The youth swished his tail and looked me sagely in the eye. “I know what you search for,” he said meticulously, drawing my full attention. How could a youngling dragon known what I myself could not put into words? What sort of clairvoyance was this? The dragon iterated that if I ever wished to reach my goal, I must go to this place…. and with one claw smeared with ash, he scratched a map into a piece of magicked parchment. Pushing the page toward me, he extended his other claw, upon which hung a talisman… the Talisman of the White Moon. I snatched the pendant from him, and the dragon turned to leave, hobblign away with his wings folded close to his sides.

Looking at the crude map, I found that I recognized the place, although I had never been there before. The jagged lines on the page called to me, as did the talisman, which I quickly slung around my neck. The map, folded neatly, fit into the front pocket of my rucksack. I wished for nothing but to rush off and follow the calling of the map, but first things must inherently always come first… Elidin.

Returning to the guild, I found the revolting swine of a Paladin engaged in an enthusiastic conversation with a trio of adventurers. With his sincerest apologies on the apparent difficulty of their mission, he offered them all a theoretical blank check, and the three of them delighted in the rewards of being “friends of the Tamilfist family.” A slight, dark haired ranger accepted what I’m sure he thought to be a more modest reward than his companions expected, practically kissing the Paladin’s shiny shoes. I couldn’t stand it. How could they react so kindly to him? If I had the chance, I would take everything that pig owned, and leave him cowering in the dirt!

Calling me over as well, the Paladin displayed his usual displeasure and disgust of me, littering his speech with taunts of “dog” and “mutt.” The three adventurers eyed us with dismay as we bantered. I made my report and was prepared to lie on the whereabouts of the crown, but as usual, Elidin surprised me. He said I could keep the artifact before I even began my denial.

And still with another display of clairvoyance, the Paladin demanded to see what else the three adventurers had obtained. The collective group produced a map of shocking similarity to my own. As expected, after examining the map, Tamilfist demanded to see mine as well. I refused, and was briskly threatened. I refused again. “Pay me,” I demanded, but the Paladin would not give in, just as I wouldn’t. I let him see the map.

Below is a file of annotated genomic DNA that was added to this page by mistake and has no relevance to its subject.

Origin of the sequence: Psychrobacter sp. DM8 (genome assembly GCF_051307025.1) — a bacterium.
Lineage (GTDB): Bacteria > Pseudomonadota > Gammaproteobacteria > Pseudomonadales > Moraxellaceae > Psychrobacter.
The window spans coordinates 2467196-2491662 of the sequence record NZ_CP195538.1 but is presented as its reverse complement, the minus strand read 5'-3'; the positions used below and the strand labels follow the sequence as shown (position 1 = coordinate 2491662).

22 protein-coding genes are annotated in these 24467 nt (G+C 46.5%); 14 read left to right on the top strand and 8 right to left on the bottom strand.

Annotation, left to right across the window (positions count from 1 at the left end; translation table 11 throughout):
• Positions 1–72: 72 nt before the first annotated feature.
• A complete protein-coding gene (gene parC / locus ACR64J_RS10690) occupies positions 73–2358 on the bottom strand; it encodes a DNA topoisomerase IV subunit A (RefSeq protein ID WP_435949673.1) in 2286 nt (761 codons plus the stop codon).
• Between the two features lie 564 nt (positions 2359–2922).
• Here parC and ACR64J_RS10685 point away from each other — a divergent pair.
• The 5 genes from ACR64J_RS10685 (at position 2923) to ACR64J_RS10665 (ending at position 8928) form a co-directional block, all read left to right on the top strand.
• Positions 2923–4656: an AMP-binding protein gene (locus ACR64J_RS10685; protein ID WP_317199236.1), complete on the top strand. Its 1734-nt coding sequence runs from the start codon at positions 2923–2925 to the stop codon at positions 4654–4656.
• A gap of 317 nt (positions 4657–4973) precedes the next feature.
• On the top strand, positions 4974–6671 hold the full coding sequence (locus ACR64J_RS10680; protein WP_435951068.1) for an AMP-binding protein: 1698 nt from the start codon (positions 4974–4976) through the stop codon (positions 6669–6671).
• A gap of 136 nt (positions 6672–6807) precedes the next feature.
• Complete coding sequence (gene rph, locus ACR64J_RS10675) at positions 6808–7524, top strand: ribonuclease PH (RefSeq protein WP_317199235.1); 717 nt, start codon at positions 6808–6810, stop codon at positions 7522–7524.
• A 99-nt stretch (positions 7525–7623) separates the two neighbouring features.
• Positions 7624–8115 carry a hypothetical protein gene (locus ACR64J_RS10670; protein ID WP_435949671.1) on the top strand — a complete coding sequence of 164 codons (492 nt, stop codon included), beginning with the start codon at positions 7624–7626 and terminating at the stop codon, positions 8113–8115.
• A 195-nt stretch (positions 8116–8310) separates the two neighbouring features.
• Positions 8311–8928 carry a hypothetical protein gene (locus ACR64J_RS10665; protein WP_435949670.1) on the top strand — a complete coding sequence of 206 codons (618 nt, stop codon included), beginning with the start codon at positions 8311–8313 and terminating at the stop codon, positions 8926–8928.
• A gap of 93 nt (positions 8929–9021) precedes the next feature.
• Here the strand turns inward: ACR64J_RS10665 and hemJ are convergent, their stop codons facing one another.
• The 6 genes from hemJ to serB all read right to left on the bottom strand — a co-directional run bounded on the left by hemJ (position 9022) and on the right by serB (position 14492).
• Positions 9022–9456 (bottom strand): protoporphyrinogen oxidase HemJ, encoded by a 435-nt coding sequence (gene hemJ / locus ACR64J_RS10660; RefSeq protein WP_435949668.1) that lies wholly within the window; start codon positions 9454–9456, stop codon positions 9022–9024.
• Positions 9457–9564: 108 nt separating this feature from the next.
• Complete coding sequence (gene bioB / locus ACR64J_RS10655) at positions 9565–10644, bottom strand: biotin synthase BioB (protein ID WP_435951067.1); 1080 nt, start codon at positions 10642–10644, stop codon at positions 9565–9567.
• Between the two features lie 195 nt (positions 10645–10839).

He rambled on and on about evil bards, white moons and black suns, the entire flood of words boiling down to the ever obvious, “go see where the map leads you.” I took my map back, none the wiser, and immediately regretted setting foot in this damned guild ever in my life. Elidin decided that he was making these maps, and these mysterious pendants bearing an odd magical signature and insignia from two long dead guilds, another one of his missions to serve humanity. He enthusiastically offered rations— all the rations, of the finest quality— to the three adventurers I was unwillingly being chained to. For the sake of humor, smiling snidely, I asked Elidin if he was also extending the offer of rations to me. As expected, the Paladin looked at me coldly and said, “I can give them to you in a bowl.” He was right about everyone in the building working for him. If I let my emotions get the better of me, and tried to rip his face off for that comment, I could die. I let him be. I let him have his moment… for now.

The rest of the conversation was not mine to command. The adventurers gossiped excitedly about the mission to come, comparing their talismans in awe and twisting the chains around and around with their excitement. The slender ranger, a whisper of a boy and not the sort of strong companion I could even use in a fight, shared my talisman’s pale hue with his own. I dreaded the coming mission to the temple of the White Moon…. more of Elidin Tamilfist’s pawns to deal with.

AC Log 1

The Hunters zuzumotai